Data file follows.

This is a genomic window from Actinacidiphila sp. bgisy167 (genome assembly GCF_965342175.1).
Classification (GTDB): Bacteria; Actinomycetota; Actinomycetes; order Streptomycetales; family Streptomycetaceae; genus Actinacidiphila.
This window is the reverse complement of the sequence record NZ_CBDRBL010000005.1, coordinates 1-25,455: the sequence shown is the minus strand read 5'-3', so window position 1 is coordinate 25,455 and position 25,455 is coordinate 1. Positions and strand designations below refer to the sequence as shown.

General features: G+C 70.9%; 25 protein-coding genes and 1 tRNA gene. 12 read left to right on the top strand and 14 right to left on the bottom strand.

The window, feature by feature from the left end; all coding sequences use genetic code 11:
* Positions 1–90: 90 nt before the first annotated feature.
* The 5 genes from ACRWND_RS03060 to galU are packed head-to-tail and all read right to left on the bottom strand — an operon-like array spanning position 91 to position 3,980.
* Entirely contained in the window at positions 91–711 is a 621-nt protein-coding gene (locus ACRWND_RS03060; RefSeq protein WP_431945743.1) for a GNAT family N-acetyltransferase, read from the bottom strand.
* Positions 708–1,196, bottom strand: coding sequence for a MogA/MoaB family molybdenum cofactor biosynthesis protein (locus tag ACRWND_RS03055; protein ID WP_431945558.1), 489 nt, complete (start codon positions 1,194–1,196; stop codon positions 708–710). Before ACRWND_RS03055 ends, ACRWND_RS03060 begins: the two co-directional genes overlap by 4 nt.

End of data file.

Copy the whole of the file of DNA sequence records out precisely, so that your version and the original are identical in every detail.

This is a genomic window from Actinacidiphila sp. bgisy167 (genome assembly GCF_965342175.1).
Classification (GTDB): Bacteria; Actinomycetota; Actinomycetes; order Streptomycetales; family Streptomycetaceae; genus Actinacidiphila.
This window is the reverse complement of the sequence record NZ_CBDRBL010000005.1, coordinates 1-25,455: the sequence shown is the minus strand read 5'-3', so window position 1 is coordinate 25,455 and position 25,455 is coordinate 1. Positions and strand designations below refer to the sequence as shown.

General features: G+C 70.9%; 25 protein-coding genes and 1 tRNA gene. 12 read left to right on the top strand and 14 right to left on the bottom strand.

The window, feature by feature from the left end; all coding sequences use genetic code 11:
* Positions 1–90: 90 nt before the first annotated feature.
* The 5 genes from ACRWND_RS03060 to galU are packed head-to-tail and all read right to left on the bottom strand — an operon-like array spanning position 91 to position 3,980.
* Entirely contained in the window at positions 91–711 is a 621-nt protein-coding gene (locus ACRWND_RS03060; RefSeq protein WP_431945743.1) for a GNAT family N-acetyltransferase, read from the bottom strand.
* Positions 708–1,196, bottom strand: coding sequence for a MogA/MoaB family molybdenum cofactor biosynthesis protein (locus tag ACRWND_RS03055; protein ID WP_431945558.1), 489 nt, complete (start codon positions 1,194–1,196; stop codon positions 708–710). Before ACRWND_RS03055 ends, ACRWND_RS03060 begins: the two co-directional genes overlap by 4 nt.